Through this post, I intend to give all the readers an insight into my travel experiences. The updates would be short briefs of my experiences on the road and about places I traversed. The detailed posts about destinations, activities and others would be separately published. I hope to update this once in 2-3 days

Day 1

Kochi to Thekkady
Distance- 164 Kms
Route- Kochi- Poothotta- Kanjiramattom- Pala- Mundakkayam- Kuttikanam- Peermede- Thekkady

Visit- Periyar Tiger reserve, Thekkady

The road from Kochi until Tripunithura had a fair bit of traffic which eased as I rode into Kottayam district. Though single tracks, the meandering roads with gradients are lined with rubber plantations, intermittent palatial bungalows of estate owners and pretty churches. The number of onlookers increased as I rode into smaller towns. With saddle bags, tank bag, backpack etc., could very well understand that curious expression on their faces. With an action camera fixed on the bike handle, capturing the ride, roads and landscape, the first-time experience was an interesting one. Though the weather was slightly warming up as I entered Idukki district, a cool breeze hit me on reaching Kuttikanam. The weather became mildly cold and the plantations changed from rubber to tea. The ride from Peermde to Kumily has a beautiful landscape with spread out tea plantations over undulated hills. Had booked my room at Able residency at Kumily through booking.com. Surprisingly, the concerned person was not in town and it was closed. However, he was responsible enough to book a room for me at Hotel Sithara. Seeing a Karnataka registration vehicle a few people conversed in broken Hindi and English. A smile spread over their face when they heard me respond in Malayalam each time. A quick Kerala lunch later, rushed to the information centre at Periyar Tiger Reserve to get tickets for the last boat ride for the day at 3.30 PM. Though the tickets are issued only an hour in advance, it was completely sold out. I was told to come early morning (5.30 AM) next day to get tickets for the first ride at 7.30 as tickets cannot be booked in advance. I hardly had any clue about the ‘drama’ that was to unfold next day morning at the reserve. Picked up entry ticket for the park (boating tickets are separate) and loitered around for a while gazing at the lovely lake, tall trees and the playful macaques. Missing out on the boat ride made me restless and I screened through the reserve’s other programs. Jungle scout, a jungle patrol with a guide and forest official at night seemed interesting. As the rush at the park ended with the sunset, we began the walk through the reserve at 7PM. Sighted sambars, gaurs, porcupines, wild boars, rabbits and night jars during the 2-hour trail. Headed to the room after dinner and slept off waiting for my alarm to ring at 5 AM.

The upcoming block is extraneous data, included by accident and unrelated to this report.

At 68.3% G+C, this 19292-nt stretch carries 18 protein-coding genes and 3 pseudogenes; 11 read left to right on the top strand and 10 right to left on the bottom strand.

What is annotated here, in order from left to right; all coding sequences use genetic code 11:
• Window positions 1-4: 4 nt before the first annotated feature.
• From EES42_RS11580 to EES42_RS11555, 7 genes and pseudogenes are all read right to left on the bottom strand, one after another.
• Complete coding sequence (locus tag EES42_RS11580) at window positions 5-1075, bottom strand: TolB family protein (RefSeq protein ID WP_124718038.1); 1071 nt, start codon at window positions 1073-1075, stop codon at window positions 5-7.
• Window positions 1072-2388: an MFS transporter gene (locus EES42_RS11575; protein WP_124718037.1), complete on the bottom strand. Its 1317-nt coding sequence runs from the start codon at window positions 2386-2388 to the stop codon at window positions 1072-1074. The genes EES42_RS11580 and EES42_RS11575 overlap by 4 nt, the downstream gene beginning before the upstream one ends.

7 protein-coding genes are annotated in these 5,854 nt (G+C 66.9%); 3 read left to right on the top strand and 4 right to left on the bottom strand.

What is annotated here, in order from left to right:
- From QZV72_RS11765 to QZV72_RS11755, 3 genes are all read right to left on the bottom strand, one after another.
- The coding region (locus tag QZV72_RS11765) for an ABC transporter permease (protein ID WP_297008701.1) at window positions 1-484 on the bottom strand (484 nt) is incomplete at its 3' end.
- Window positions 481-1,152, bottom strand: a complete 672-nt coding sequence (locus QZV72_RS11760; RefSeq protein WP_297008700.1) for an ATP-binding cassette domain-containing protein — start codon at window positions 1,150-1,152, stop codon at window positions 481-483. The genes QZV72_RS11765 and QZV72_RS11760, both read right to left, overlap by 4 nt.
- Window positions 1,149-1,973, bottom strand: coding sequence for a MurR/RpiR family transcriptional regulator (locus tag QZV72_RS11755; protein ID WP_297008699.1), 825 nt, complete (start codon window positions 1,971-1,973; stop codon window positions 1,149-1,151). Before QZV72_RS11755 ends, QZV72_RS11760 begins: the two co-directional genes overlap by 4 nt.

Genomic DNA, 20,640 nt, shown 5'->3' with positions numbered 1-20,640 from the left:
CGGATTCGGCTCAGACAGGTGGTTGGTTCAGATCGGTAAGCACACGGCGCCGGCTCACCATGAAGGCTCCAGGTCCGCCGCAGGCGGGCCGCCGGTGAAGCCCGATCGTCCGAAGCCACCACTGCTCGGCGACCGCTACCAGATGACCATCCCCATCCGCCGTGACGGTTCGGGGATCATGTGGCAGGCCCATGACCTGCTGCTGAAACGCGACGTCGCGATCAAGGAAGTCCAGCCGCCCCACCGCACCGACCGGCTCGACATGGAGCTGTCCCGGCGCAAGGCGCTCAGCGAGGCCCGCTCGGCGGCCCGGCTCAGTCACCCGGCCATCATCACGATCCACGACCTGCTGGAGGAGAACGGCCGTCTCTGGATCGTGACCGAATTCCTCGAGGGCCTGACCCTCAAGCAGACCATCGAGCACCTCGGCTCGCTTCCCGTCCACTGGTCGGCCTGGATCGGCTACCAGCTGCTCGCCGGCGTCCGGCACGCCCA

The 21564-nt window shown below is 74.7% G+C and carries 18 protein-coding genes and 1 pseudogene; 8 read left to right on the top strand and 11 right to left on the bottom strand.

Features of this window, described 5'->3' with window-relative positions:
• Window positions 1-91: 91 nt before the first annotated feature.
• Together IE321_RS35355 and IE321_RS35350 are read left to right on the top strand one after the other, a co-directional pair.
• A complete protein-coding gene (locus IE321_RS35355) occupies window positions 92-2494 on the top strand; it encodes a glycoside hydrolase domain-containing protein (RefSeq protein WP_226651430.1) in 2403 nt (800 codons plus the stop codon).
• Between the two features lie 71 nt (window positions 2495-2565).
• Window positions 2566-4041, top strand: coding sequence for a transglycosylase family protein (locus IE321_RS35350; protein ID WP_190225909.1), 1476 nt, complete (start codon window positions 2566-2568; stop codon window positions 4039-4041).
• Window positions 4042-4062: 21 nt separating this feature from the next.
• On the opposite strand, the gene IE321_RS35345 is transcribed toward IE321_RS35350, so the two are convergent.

Through the rubber plantations of Kottayam

A church at Erattupetta

video



Day 2

The day began with a rush to the Periyar Tiger rserve entry ticket counter at 5.30 AM. Was greeted by a small queue which had grown multi folds by the time the counter opened at 6AM. Clutching the ticket, rushed to the reserve entrance gate (1 km away), where there was a bevy of cars and autorickshaws lined up. At 6.20 AM, when the gates opened the vehicles rushed to the parking lot (2-3 Kms away). As soon as the vehicles reached the parking lot, visitors got out and started running. Absolute mad rush to the boating ticket counter. It was quite a run, more than 30 people running 200 meters to get hold of a ticket. On reaching there, we were told there are only 33 tickets available for the first boat ride at 7.30 AM (hopefully many had booked online many days ago, or else there are ‘ways and means’ to buy tickets). Of the 33, the first person took away 21 and a few more behind him got the rest. The gate closed and the remaining crowd waited in the same queue for the next boat ride scheduled for 9.30 AM. In this modern age where things are more organized, I just can’t understand this disgusting experience of standing in queues after queues to get hold of a ticket. As luck would have it, the 7.30 AM ride had a couple of seats available and the officials returned to check if they could squeeze one or two more. Right up in front of the queue and with just a single seat required, I was on my way to the anchored boat.